But then came the crash. China’s economy has slowed of late, driving global milk demand down. At the same time, the European Union decided to lift domestic caps on milk production, greatly increasing supply. Then Russia slapped sanctions on foreign cheese in retaliation for Western sanctions. Meanwhile, the stronger US dollar meant that American dairy farmers had a tougher time exporting their products.
It all added up to a surfeit of dairy at home. America’s dairy farms are expected to produce a record 212 billion pounds of milk this year — and there aren’t nearly enough customers to buy it all. Much of this milk is being sent to cheesemakers, who are making tons of feta, cheddar, and mozzarella and storing it for later, hoping for the best.
Even that’s not enough to get rid of all the excess milk, which is highly perishable. Some farmers can’t find any takers and are dumping their milk into nearby lagoons, reports Kelsey Gee of the Wall Street Journal (who has been covering this whole saga very closely). Others are simply going out of business: 53 dairy farms have already closed in California.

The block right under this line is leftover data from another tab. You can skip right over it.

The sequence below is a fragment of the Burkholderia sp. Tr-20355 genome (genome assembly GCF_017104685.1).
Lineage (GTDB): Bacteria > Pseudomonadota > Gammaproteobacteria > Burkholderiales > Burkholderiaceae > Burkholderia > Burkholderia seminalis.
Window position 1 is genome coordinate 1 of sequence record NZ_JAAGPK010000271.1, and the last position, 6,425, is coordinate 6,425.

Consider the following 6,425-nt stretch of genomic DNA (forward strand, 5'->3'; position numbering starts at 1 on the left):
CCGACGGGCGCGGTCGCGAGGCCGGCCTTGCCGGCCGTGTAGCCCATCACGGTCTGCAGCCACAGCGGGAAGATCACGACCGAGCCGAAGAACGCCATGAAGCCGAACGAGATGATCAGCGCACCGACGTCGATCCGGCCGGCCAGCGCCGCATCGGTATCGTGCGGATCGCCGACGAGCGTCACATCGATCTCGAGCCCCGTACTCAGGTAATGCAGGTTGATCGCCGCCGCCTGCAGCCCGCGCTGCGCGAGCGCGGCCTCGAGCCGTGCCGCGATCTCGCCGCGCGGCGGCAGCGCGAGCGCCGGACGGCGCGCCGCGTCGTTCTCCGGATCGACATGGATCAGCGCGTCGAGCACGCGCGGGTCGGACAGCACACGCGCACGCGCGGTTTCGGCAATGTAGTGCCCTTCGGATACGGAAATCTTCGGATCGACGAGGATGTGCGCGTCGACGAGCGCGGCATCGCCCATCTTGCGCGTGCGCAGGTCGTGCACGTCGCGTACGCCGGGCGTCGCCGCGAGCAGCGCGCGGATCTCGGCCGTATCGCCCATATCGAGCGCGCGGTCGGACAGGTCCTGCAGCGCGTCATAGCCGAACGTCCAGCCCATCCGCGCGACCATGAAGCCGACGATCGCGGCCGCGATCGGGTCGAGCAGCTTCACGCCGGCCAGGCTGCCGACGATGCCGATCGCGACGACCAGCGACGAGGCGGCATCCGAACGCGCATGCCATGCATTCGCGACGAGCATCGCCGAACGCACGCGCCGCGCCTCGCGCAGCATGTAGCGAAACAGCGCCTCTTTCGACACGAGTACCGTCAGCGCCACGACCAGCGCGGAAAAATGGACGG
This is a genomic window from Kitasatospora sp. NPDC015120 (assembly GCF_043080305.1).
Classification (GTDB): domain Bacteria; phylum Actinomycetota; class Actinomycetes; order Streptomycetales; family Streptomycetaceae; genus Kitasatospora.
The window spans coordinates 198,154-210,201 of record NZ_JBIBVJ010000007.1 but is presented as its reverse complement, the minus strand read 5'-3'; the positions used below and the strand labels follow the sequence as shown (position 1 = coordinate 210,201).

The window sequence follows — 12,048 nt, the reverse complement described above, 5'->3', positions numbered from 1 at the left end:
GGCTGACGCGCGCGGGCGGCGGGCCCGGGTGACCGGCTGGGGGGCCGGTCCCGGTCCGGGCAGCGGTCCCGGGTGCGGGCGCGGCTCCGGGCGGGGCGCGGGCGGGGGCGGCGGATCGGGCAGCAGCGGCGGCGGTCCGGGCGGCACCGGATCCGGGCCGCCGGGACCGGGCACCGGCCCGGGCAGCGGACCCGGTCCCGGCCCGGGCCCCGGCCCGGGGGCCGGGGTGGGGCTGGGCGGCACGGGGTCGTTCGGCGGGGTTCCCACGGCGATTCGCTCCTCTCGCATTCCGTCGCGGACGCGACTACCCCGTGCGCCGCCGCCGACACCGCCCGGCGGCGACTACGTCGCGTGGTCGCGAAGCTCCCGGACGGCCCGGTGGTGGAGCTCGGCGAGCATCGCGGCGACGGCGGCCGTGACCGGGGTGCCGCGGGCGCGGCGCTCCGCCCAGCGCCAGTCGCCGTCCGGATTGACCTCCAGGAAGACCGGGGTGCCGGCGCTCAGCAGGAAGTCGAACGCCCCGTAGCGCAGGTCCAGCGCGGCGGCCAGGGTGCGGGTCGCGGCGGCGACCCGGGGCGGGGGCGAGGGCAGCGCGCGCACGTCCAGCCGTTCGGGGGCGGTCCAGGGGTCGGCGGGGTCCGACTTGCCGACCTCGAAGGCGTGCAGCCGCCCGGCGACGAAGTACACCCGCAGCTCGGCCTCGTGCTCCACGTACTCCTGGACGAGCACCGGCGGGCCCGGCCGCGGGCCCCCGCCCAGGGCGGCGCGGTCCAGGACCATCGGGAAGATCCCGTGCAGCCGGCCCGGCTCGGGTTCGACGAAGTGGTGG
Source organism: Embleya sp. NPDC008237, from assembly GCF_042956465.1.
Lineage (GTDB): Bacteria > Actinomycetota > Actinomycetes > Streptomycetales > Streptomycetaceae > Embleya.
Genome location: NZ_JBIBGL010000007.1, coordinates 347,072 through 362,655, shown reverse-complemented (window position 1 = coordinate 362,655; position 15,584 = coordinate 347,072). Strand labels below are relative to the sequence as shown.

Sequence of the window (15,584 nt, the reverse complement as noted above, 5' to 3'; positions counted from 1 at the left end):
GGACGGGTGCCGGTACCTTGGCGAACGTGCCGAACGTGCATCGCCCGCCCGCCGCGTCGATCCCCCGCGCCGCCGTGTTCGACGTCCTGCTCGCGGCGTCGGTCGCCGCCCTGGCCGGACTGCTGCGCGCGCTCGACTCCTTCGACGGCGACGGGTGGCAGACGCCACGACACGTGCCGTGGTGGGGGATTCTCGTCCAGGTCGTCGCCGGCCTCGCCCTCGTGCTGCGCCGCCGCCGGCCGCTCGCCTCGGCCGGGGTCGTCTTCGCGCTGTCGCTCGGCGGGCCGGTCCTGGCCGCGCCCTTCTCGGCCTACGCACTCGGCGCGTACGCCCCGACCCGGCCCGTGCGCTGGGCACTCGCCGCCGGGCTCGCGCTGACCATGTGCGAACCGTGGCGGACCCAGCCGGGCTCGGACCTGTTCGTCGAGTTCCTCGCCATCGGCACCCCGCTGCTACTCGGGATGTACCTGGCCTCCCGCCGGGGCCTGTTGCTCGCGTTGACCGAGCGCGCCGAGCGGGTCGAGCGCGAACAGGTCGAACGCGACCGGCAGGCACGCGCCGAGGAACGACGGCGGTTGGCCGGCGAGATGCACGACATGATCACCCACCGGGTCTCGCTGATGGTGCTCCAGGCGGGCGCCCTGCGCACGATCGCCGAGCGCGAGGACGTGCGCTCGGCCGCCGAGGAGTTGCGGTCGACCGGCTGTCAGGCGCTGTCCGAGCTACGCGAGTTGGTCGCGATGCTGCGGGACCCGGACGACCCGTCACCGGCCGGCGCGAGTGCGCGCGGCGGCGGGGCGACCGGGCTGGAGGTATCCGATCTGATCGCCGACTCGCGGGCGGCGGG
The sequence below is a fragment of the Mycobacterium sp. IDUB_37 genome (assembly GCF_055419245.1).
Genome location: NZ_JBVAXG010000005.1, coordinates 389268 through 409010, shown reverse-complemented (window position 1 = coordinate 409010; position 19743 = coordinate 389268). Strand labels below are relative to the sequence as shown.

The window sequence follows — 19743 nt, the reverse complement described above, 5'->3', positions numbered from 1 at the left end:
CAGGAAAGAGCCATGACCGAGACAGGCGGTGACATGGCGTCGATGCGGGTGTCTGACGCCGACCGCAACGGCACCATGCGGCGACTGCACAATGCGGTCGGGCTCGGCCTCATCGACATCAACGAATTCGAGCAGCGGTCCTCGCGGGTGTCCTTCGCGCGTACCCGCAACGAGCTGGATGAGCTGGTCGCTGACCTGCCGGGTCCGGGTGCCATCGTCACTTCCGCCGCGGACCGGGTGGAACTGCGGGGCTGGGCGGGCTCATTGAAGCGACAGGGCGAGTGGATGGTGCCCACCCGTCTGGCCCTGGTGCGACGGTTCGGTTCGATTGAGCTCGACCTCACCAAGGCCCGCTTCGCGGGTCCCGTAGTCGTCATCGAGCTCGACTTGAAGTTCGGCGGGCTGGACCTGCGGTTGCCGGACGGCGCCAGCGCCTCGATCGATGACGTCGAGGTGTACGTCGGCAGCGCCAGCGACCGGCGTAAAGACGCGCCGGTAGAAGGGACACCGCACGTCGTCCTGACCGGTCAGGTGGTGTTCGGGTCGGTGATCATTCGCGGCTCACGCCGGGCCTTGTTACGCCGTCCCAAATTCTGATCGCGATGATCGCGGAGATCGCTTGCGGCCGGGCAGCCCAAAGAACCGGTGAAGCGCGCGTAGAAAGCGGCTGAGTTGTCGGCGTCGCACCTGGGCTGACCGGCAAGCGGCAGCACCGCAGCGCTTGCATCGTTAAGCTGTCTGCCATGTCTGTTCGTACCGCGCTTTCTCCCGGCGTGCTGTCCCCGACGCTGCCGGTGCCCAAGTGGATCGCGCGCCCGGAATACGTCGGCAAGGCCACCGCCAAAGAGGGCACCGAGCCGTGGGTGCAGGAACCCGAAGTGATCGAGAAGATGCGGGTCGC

How the feds are trying to prop up dairy farmers
Now, the politics are where things get dicey. The US government has a long history of supporting hurting dairy farmers when prices collapse. But the USDA has fewer tools available than it used to.
In the old days, the USDA ran a big program that would buy up millions of pounds of milk, butter, and cheese each year and simply ... put it in warehouses, never to be consumed. That helped put a floor on prices (and made economists irate). But that program was finally axed in 2012.